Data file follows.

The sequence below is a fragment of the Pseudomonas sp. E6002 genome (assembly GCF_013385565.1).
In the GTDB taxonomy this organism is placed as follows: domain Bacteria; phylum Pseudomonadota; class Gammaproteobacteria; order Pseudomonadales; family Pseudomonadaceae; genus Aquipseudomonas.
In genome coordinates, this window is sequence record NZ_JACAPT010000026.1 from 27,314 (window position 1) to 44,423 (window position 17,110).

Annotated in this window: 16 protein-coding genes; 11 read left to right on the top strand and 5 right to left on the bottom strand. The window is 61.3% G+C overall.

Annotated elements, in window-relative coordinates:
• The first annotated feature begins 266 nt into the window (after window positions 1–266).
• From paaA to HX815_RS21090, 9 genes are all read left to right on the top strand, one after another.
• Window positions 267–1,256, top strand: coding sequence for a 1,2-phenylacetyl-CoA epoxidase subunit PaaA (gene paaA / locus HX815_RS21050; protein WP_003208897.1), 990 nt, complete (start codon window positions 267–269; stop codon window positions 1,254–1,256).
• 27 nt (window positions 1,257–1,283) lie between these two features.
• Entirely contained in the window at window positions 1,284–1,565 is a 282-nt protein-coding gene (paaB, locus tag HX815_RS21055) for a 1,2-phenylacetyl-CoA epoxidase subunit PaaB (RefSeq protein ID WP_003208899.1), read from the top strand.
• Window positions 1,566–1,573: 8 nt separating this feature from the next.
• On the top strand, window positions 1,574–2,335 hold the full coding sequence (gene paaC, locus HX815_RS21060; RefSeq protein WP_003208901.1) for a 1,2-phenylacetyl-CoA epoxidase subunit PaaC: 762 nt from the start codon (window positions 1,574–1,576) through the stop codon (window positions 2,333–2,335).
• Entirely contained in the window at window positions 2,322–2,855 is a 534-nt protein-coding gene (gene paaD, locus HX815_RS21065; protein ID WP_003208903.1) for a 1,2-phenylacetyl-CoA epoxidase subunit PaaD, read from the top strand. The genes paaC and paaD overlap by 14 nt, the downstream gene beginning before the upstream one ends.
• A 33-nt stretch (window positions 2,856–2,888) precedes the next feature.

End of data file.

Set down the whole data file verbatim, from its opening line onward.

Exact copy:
The sequence below is a fragment of the Pseudomonas sp. E6002 genome (assembly GCF_013385565.1).
In the GTDB taxonomy this organism is placed as follows: domain Bacteria; phylum Pseudomonadota; class Gammaproteobacteria; order Pseudomonadales; family Pseudomonadaceae; genus Aquipseudomonas.
In genome coordinates, this window is sequence record NZ_JACAPT010000026.1 from 27,314 (window position 1) to 44,423 (window position 17,110).

Annotated in this window: 16 protein-coding genes; 11 read left to right on the top strand and 5 right to left on the bottom strand. The window is 61.3% G+C overall.

Annotated elements, in window-relative coordinates:
• The first annotated feature begins 266 nt into the window (after window positions 1–266).
• From paaA to HX815_RS21090, 9 genes are all read left to right on the top strand, one after another.
• Window positions 267–1,256, top strand: coding sequence for a 1,2-phenylacetyl-CoA epoxidase subunit PaaA (gene paaA / locus HX815_RS21050; protein WP_003208897.1), 990 nt, complete (start codon window positions 267–269; stop codon window positions 1,254–1,256).
• 27 nt (window positions 1,257–1,283) lie between these two features.
• Entirely contained in the window at window positions 1,284–1,565 is a 282-nt protein-coding gene (paaB, locus tag HX815_RS21055) for a 1,2-phenylacetyl-CoA epoxidase subunit PaaB (RefSeq protein ID WP_003208899.1), read from the top strand.
• Window positions 1,566–1,573: 8 nt separating this feature from the next.
• On the top strand, window positions 1,574–2,335 hold the full coding sequence (gene paaC, locus HX815_RS21060; RefSeq protein WP_003208901.1) for a 1,2-phenylacetyl-CoA epoxidase subunit PaaC: 762 nt from the start codon (window positions 1,574–1,576) through the stop codon (window positions 2,333–2,335).
• Entirely contained in the window at window positions 2,322–2,855 is a 534-nt protein-coding gene (gene paaD, locus HX815_RS21065; protein ID WP_003208903.1) for a 1,2-phenylacetyl-CoA epoxidase subunit PaaD, read from the top strand. The genes paaC and paaD overlap by 14 nt, the downstream gene beginning before the upstream one ends.
• A 33-nt stretch (window positions 2,856–2,888) precedes the next feature.